After a majority of the PSL was played in Dubai and Sharjah, the PCB decided to have the final in their homeland at Lahore’s Gaddafi Stadium, Pakistan's Mecca of cricket. After the infamous firing near the stadium prior to the third day of the second Test between Sri Lanka and Pakistan, hardly any international cricket was held in Pakistan.
That was until Zimbabwe toured there in 2015 to play two T20Is and three ODIs at the Gaddafi Stadium.
With security always being the one factor that makes every player think twice before playing in Pakistan, the PCB decided that all the players would be flown in and out of the country within a short window before and after the final.
The board also planned to replace overseas players who were not comfortable with travelling to Pakistan in a separate draft that would be held before the final stage of the tournament.
Security arrangements made for the match and emotion showed by the spectators
And then came the 5th of March, 2017, eight years and two days after the firing incident that jeopardised the hosting of international cricket matches in Pakistan. A lot of security arrangements were made for the smooth implementation of the final as a total of six army paragliders dove out of a helicopter and landed at the stadium aside from the security checks that were held two kilometres away from the ground.
Seeing the Gaddafi Stadium jam-packed after so long it reminded the fans of the matches that were held here before, especially the one on that fatal day in 2009. Terrorism has affected Pakistan deeply and has also had an adverse effect on the country’s cricketing culture. The lack of home matches in the last few years has been a factor behind Pakistan dropping down to 8 in the ICC ODI rankings.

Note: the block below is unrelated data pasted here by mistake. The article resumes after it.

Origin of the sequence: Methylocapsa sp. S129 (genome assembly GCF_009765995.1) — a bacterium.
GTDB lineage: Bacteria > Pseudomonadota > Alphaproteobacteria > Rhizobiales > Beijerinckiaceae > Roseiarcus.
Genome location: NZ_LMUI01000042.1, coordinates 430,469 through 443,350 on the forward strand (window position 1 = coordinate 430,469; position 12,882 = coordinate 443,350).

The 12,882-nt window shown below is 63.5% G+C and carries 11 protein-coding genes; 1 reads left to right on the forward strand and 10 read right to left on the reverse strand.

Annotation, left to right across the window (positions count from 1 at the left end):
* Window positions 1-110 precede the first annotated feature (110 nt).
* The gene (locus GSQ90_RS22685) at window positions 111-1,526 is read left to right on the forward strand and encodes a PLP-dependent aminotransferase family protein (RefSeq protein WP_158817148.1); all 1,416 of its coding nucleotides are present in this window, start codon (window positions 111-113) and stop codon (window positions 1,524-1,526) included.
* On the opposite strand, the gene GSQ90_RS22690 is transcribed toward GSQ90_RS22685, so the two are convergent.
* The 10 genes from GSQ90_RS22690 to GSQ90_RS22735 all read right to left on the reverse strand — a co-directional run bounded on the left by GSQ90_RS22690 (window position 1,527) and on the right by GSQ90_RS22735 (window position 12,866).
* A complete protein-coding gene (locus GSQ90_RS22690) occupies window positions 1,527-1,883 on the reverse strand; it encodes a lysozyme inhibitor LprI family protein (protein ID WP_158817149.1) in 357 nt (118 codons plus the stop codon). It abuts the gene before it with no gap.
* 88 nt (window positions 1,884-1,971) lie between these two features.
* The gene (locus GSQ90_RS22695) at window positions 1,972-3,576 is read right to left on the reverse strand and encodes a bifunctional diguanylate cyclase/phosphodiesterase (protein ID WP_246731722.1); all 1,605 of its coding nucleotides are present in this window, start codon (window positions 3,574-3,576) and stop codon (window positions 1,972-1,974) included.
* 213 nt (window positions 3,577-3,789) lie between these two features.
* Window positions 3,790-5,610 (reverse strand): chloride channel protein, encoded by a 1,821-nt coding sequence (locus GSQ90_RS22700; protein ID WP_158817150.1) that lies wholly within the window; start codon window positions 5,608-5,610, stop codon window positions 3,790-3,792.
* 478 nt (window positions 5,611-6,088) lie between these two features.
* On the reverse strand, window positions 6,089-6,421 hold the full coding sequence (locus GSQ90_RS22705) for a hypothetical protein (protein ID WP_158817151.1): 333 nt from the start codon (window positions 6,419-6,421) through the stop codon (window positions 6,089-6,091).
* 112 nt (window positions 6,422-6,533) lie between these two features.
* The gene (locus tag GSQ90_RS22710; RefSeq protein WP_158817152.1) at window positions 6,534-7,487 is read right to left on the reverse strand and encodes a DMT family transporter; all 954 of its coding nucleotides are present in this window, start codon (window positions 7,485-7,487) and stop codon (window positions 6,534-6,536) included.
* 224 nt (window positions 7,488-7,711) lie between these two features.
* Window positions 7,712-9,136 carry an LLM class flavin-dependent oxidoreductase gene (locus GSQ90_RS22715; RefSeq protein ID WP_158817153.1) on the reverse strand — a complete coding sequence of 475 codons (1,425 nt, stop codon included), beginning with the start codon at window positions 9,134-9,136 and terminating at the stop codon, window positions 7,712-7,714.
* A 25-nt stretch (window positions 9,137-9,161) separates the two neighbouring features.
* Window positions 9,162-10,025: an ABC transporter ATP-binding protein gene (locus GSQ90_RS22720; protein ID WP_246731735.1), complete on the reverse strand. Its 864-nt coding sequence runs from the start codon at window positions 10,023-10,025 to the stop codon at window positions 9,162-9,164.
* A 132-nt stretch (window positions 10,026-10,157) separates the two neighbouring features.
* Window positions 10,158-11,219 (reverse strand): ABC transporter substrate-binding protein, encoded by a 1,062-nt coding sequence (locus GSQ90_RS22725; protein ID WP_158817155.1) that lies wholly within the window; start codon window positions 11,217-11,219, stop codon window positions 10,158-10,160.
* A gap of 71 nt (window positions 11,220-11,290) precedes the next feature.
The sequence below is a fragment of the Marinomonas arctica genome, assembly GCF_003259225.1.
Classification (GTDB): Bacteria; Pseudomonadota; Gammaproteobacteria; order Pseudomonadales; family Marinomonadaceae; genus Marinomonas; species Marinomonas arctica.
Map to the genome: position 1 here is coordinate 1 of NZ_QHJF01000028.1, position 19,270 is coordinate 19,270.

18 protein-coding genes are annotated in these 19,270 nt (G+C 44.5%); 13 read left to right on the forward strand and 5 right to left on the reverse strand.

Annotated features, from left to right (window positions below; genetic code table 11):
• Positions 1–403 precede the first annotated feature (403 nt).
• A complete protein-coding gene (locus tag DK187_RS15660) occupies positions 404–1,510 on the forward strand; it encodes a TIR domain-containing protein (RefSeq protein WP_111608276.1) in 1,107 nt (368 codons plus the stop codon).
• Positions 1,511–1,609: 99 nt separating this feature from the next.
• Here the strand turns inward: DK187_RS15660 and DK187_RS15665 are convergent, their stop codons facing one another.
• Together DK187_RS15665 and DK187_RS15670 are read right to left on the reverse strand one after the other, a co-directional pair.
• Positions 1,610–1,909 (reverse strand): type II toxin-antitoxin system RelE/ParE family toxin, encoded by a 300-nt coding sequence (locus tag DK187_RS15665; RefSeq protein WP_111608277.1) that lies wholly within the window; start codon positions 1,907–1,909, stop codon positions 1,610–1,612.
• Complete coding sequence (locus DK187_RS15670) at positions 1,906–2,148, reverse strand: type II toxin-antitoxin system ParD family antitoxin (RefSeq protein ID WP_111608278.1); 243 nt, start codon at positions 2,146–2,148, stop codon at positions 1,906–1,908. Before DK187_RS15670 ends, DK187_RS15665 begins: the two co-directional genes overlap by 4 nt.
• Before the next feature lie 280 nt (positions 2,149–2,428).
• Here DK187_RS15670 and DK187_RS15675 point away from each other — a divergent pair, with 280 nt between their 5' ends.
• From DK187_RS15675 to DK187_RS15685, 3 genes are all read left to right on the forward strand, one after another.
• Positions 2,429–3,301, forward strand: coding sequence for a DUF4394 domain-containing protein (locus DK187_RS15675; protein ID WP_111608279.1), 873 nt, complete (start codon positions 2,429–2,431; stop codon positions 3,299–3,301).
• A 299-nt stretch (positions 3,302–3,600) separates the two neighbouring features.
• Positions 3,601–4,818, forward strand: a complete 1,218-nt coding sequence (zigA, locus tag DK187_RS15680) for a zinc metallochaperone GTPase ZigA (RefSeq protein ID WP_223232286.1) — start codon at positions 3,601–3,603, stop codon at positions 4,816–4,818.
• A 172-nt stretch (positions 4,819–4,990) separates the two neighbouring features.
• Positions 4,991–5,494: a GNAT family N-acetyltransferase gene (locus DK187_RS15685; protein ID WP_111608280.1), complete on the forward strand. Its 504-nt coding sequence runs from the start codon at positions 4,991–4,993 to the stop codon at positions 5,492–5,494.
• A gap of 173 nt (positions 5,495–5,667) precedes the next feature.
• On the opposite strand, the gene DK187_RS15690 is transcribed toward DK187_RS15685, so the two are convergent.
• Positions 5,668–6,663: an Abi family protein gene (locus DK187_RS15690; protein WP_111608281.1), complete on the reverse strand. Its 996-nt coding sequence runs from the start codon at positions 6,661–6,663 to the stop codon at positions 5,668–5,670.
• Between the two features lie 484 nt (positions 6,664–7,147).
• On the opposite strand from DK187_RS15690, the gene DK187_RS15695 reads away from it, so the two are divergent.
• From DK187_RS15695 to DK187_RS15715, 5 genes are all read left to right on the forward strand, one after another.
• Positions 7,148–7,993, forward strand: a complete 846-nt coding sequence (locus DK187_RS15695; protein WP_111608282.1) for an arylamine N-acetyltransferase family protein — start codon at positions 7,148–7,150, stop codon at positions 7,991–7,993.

Getting Lahore to host the PSL final was not an easy task for the PCB especially with the fact that the city had recently undergone a series of terrorist attacks that claimed more than 100 lives. However, the PCB never gave up and found assistance from the Punjab government who provided plenty of security to guarantee the safety of the thousands of spectators attending the final.
However, this was not enough to convince the overseas players to take part as many of the Quetta Gladiators’ foreign recruits namely Kevin Pietersen, Tymal Mills, Rilee Rossouw, Luke Wright and Nathan McCullum decided not to play in the final.
Shouts of Lahore aye Lahore aye echoed through the Gaddafi Stadium as the seats began to be filled. Despite the Lahore Qalandars not reaching the final, both teams found immense support from the supporters with Quetta Gladiators’ skipper Darren Sammy being given the name Darren Sammy Khan. The two-time World T20 winning skipper responded by clicking selfies with a number of supporters.
The crowd showed their respect and appreciation towards the policemen and army paragliders with some respectful salutes.
The match and the significance of holding the PSL final in Pakistan
The match did not pan out as the fans expected it to as it was a little too one-sided. Last year’s runners-up Quetta Gladiators (who had beaten Peshawar Zalmi by 1 run in the playoffs) won the toss and put Peshawar Zalmi in to bat first.
Kamran Akmal’s 32-ball 40 and skipper Darren Sammy’s 11-ball cameo of 28 took Zalmi to a total of 148/6 in their 20 overs. In reply, the Quetta Gladiators were skittled out for 90 thanks to the brilliant bowling spells by Mohammed Asghar, Wahab Riaz and Hasan Ali. Asghar took 3/16 and Riaz and Ali took 2/13 respectively.
Sammy’s crucial cameo in the death overs earned him the Man of the Match award and Peshawar Zalmi won their first PSL title. For the rest of the world, it was the final of a domestic Twenty20 tournament but for the people of Pakistan, especially those of Lahore, it was a restoration of pride and honour to the nation’s cricketing culture.
The match at Lahore was contested by a total of seven overseas cricketers and will surely be a big step in the restoration of international cricket to Pakistan.